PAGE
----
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 Konstantin Skryabin

Born:   December 7, 1878
Deceased:   October 17, 1972

Konstantin Ivanovich Skryabin is a world famous Russian biologist, who dedicated his life to fighting human enemies.


Konstantin Ivanovich Skryabin was born on December 7, 1878 in St. Petersburg to the family of railway engineers. His father wanted his son to be an engineer, but young Konstantin was fond of nature, not technology.

In 1900 Konstantin Skryabin entered Veterinary Institute in Yuriev, where he studied various biological subjects. Future scientist also attended lectures of natural department of the faculty of physics and mathematics. At that time Skryabin began his scientific work an atlas, called Muscles of Dog and Horse, was published in 1903. Apart from veterinary topics, Skryabin also performed research in general biology. First papers on helminthology appeared in 1903, and that was the time, which predetermined further scientific activity, to which Konstantin Skryabin dedicated his whole life.

In 1905 Konstantin Skryabin finished his institute and got diploma with honours. Same year was notable for an appointment as a district veterinarian in little town of Chimkent, and in two years Konstantin Skryabin moved to even smaller town, where started his research activities. In 1911 Konstantin Skryabin was sent to St. Petersburg to improve his skills of a veterinary. Together with attending lectures the scientist did his best to process previously collected samples, read lectures and made reports on helminthology issues. Then Skryabin went to Europe (Germany and France) to continue his work in field of helminthology.

Parasitic worm
However, the trip abroad didnt bring him new knowledge almost no one dealt with helminthoses. After returning to Russia Konstantin Ivanovich worked in St. Petersburgs Central Veterinary Laboratory, until Socialist revolution struck in 1917. In 1916 Skryabin defended his Masters thesis Some characteristics of helminths of domestic animals, living in Turkestan in his home institute in Yuriev. His dissertation became a programme of all his further scientific work.

However, Konstantin Ivanovich didnt find job according his profession and had to stay in St. Petersburg as a non-staff worker of the Central Veterinary Laboratory. Between 1917 and 1920 Konstantin Ivanovich headed first Russian department of parasitology in Donskoy Veterinary Institute. At that time the scientist developed a technique of full helminthological dissections, which is still in use nowadays. In 1919 Skryabins department organized first helminthological expedition.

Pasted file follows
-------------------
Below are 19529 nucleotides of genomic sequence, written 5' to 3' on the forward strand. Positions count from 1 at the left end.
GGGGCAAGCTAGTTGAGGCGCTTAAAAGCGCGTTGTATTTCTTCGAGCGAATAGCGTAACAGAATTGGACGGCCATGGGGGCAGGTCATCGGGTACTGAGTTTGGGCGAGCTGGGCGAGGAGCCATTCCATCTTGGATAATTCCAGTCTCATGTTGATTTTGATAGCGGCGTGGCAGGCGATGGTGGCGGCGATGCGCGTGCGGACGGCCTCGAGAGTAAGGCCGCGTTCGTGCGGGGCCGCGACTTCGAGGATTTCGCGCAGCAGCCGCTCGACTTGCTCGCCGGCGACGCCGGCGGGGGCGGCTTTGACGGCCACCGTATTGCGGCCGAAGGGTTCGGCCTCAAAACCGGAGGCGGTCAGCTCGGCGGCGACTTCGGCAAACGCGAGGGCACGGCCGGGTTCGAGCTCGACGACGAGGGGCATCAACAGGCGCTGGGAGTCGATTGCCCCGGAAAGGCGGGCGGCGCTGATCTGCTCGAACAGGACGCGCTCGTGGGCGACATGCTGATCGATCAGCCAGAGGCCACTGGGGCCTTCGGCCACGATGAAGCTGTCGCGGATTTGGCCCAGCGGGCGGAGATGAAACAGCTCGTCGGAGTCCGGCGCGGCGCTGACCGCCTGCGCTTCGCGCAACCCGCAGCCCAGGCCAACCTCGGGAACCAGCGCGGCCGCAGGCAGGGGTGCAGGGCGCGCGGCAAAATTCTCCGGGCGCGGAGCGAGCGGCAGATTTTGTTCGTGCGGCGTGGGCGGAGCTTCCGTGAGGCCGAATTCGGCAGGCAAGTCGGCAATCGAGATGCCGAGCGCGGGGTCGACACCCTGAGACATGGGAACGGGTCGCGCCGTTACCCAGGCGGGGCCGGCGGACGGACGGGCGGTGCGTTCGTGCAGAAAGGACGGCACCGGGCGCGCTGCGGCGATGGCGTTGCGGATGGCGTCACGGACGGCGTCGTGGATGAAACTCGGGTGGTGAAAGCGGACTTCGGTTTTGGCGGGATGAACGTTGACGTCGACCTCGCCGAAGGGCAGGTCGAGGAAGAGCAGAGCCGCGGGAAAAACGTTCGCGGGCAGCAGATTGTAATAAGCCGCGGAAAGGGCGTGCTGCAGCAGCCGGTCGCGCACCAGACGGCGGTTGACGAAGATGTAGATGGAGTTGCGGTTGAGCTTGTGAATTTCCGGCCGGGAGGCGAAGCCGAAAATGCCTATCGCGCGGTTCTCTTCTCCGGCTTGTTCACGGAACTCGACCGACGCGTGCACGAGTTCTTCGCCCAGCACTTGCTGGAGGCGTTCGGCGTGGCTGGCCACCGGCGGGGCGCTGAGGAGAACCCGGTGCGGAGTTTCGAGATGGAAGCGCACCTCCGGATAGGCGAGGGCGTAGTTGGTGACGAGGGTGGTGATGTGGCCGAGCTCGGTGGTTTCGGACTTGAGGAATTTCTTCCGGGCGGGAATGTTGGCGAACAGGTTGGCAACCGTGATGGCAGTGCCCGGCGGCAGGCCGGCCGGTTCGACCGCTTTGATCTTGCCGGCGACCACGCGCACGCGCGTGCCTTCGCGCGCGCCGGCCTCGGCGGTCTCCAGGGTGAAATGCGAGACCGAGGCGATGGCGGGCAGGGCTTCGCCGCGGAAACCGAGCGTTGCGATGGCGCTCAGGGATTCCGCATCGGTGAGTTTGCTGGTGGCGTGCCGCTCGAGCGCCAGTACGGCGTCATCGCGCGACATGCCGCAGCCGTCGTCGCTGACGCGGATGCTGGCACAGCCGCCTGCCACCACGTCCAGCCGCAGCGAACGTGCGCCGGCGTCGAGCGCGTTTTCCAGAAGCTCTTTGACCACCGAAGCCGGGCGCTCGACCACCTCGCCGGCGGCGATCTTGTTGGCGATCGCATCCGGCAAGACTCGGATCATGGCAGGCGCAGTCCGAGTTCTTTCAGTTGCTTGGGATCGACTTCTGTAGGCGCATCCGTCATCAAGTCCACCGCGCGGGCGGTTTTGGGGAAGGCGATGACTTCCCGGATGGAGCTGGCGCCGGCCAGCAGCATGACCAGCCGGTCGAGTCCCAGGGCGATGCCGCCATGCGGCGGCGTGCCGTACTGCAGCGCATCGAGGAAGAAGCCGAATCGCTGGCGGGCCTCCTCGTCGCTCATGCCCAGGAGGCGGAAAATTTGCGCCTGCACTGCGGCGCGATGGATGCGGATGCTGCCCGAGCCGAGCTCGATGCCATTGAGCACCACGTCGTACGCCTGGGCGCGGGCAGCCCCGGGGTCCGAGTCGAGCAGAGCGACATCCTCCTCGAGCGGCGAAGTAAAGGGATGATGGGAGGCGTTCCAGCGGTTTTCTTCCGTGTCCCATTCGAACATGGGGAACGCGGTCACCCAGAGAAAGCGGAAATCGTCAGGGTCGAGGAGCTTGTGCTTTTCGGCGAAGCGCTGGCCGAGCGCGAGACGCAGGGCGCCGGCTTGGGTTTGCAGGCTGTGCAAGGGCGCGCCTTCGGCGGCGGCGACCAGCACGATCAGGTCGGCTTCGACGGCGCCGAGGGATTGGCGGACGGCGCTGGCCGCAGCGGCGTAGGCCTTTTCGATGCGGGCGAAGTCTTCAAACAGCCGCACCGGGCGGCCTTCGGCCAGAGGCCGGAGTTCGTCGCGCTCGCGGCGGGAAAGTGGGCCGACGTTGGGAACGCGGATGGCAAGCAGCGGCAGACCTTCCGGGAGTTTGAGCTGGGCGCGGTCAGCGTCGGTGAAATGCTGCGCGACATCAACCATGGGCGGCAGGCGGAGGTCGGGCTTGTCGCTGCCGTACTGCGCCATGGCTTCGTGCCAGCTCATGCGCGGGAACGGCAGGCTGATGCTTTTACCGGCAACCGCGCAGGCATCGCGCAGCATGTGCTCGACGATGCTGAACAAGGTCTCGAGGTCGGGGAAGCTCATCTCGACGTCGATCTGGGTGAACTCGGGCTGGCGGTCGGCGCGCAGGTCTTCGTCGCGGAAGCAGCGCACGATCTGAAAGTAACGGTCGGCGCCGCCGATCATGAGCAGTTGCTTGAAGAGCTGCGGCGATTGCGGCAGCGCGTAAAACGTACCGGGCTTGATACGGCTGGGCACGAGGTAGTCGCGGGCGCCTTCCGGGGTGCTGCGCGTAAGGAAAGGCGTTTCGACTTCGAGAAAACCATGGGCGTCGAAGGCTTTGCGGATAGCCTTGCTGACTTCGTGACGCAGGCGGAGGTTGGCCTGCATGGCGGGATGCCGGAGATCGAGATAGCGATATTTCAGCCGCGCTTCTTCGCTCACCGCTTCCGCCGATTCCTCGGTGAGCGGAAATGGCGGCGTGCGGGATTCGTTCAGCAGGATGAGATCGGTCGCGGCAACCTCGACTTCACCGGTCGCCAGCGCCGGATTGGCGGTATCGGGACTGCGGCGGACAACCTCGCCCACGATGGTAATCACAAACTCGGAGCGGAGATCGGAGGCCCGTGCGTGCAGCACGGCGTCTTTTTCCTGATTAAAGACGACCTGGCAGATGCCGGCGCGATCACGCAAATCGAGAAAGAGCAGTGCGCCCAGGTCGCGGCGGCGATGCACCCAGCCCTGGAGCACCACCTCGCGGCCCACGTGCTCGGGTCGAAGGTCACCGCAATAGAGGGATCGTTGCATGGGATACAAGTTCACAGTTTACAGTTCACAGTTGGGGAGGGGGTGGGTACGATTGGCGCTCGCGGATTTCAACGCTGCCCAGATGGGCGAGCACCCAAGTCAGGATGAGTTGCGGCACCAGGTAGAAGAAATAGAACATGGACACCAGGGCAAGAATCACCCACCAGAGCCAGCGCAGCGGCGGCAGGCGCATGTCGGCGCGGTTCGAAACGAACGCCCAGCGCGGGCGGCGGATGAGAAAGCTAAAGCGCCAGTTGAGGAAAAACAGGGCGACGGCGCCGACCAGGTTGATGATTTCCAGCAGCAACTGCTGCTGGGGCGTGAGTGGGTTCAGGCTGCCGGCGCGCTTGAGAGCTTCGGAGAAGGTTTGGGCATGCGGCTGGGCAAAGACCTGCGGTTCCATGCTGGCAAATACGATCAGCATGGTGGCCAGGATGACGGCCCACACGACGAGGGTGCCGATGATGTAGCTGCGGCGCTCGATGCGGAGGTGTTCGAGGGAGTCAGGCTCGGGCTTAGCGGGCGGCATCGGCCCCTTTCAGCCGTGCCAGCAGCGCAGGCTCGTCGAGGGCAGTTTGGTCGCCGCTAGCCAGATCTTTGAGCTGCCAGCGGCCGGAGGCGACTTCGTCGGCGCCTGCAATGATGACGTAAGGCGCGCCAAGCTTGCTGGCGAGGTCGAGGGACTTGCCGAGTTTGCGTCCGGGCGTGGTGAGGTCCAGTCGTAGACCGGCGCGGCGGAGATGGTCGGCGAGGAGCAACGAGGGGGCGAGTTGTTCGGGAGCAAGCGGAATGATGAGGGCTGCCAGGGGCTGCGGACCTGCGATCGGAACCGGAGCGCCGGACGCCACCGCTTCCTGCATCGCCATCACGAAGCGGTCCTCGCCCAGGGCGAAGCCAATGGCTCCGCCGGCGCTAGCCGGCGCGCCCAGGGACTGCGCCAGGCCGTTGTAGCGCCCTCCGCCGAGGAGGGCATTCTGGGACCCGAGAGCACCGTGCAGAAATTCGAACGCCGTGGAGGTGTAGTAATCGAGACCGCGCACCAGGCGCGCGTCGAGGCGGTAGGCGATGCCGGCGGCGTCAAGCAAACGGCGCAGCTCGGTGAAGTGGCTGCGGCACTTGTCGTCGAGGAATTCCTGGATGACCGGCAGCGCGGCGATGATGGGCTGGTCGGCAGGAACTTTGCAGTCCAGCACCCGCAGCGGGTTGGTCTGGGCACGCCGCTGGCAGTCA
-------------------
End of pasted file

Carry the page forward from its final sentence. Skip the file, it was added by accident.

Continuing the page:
In 1920 Konstantin Ivanovich moved to Moscow and founded helminthological department in State Institute of Experimental Veterinary, which later headed. That was the beginning of Russian helminthology. In 1931 that department became All-Soviet Institute of Helminthology, and was named after Skryabin, who headed in till 1957 in 1939. Konstantin Ivanovich had other activities, except his scientific institute. The scientist helped other institutions to open helminthology departments and to train staff for them. In 1922 Skryabin organized Commission on studying helminths of Russia, and in 1940 founded All-Soviet Helminthological Society.

Between 1929 and 1931 Konstantin Ivanovich in collaboration with Professor Schultz wrote two-volume Human Helminthoses, the first scientific book in the world, covering issues of medical helminthology. In 1931 Skryabin supervised publication of first manual on parasitology for veterinary institute. Skryabins books were translated to many foreign languages. Konstantin Ivanovich wrote a massive 18-volume book Human and animal trematodes. General trematodology, which was widely acknowledged all around the world.

Since 1949 Konstantin Skryabin was the editor of team work Key to parasitic nematodes. Between 1919 and 1957 the scientist organized over 300 helminthological expeditions, in most of which he took part. These expeditions resulted in full helminthological study of the country. Skryabin contributed a lot to systematics of helminths and development of general helminthology. The scientist and his colleagues revised and reorganized classification of all classes of parasitic worms. Konstantin Ivanovich was the only professional helminthologist in the world, who became world famous for his studies of morphology and systematics of helminths.

The scientist developed technique of dehelminthization and devastation for fighting worms. Eminent scientist was the full member of many scientific academies and societies.

Konstantin Ivanovich Skryabin died on October 17, 1972 in Moscow.

Source: Skryabins biography

Kizilova Anna


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